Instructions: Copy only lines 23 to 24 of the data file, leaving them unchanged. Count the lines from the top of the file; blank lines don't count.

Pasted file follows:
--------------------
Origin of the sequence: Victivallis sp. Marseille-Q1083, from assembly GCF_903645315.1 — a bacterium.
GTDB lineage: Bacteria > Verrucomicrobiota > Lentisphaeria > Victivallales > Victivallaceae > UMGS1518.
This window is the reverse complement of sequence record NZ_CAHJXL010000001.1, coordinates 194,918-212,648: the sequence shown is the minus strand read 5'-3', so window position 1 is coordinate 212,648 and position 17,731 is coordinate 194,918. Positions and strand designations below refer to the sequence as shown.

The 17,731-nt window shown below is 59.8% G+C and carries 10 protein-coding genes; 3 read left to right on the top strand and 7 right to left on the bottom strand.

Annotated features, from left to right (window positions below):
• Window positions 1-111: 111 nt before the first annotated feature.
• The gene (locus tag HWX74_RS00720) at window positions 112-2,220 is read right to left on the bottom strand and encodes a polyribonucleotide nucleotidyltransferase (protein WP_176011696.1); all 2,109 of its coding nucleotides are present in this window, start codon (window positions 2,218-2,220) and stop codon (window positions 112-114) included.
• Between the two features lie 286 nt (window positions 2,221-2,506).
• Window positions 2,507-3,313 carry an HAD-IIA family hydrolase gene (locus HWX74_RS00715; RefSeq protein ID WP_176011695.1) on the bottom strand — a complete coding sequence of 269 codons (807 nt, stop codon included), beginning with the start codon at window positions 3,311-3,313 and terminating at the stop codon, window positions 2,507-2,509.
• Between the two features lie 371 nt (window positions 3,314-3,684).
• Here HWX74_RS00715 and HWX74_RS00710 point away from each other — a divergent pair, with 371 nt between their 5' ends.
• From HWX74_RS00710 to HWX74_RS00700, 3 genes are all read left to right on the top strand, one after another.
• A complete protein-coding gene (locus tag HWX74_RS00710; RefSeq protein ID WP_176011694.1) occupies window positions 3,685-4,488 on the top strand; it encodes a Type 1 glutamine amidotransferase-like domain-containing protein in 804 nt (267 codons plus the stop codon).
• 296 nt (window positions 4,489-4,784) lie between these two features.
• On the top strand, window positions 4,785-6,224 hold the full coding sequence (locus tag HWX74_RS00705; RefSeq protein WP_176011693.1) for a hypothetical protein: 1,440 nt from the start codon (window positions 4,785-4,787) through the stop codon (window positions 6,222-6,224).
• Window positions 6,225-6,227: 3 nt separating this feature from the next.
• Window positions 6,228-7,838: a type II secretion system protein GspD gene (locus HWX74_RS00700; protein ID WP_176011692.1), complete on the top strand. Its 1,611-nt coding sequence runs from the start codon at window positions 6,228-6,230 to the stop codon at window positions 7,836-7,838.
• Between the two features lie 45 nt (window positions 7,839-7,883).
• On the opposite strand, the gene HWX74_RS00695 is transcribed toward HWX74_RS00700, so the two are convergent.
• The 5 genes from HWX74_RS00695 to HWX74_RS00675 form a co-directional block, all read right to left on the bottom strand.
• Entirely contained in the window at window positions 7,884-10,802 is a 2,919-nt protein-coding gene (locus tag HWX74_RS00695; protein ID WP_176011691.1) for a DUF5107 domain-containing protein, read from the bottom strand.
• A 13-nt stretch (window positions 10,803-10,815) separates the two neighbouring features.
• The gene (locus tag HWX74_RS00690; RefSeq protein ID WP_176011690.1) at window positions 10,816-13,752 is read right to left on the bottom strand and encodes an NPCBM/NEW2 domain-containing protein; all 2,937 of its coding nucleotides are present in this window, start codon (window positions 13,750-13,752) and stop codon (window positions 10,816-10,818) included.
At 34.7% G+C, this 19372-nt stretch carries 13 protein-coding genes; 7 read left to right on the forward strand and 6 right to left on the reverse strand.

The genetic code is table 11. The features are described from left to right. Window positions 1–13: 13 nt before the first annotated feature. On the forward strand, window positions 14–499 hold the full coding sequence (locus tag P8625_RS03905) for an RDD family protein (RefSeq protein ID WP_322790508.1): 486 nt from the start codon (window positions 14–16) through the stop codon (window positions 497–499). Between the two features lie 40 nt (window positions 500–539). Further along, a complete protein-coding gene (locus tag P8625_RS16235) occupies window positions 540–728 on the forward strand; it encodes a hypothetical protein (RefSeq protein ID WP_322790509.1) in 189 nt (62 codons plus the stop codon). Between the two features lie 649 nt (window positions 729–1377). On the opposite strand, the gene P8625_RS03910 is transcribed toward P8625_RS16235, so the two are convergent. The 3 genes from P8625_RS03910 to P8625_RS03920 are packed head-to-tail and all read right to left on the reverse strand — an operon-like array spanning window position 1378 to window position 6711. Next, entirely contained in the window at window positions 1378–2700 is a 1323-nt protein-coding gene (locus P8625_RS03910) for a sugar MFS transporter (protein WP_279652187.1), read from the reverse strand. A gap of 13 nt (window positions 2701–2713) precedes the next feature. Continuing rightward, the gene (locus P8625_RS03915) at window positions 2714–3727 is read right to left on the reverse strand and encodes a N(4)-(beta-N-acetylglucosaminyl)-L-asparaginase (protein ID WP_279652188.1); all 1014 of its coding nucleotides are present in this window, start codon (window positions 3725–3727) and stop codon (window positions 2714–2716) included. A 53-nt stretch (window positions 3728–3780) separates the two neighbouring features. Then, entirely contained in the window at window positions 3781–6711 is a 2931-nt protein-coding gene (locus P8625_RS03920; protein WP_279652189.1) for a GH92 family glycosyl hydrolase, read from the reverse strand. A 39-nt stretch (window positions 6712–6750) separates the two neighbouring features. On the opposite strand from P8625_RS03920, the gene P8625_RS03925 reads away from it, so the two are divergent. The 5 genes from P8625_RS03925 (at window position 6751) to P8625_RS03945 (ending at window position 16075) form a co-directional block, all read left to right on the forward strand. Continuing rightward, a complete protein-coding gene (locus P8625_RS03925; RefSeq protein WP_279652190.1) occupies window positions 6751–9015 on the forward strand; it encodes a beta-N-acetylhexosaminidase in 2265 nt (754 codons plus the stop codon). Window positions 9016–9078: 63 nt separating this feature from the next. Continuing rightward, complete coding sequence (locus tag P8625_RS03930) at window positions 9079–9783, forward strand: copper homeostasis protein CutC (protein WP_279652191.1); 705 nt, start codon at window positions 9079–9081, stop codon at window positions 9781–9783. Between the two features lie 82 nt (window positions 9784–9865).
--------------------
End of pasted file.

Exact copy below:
• The gene (locus tag HWX74_RS00690; RefSeq protein ID WP_176011690.1) at window positions 10,816-13,752 is read right to left on the bottom strand and encodes an NPCBM/NEW2 domain-containing protein; all 2,937 of its coding nucleotides are present in this window, start codon (window positions 13,750-13,752) and stop codon (window positions 10,816-10,818) included.
At 34.7% G+C, this 19372-nt stretch carries 13 protein-coding genes; 7 read left to right on the forward strand and 6 right to left on the reverse strand.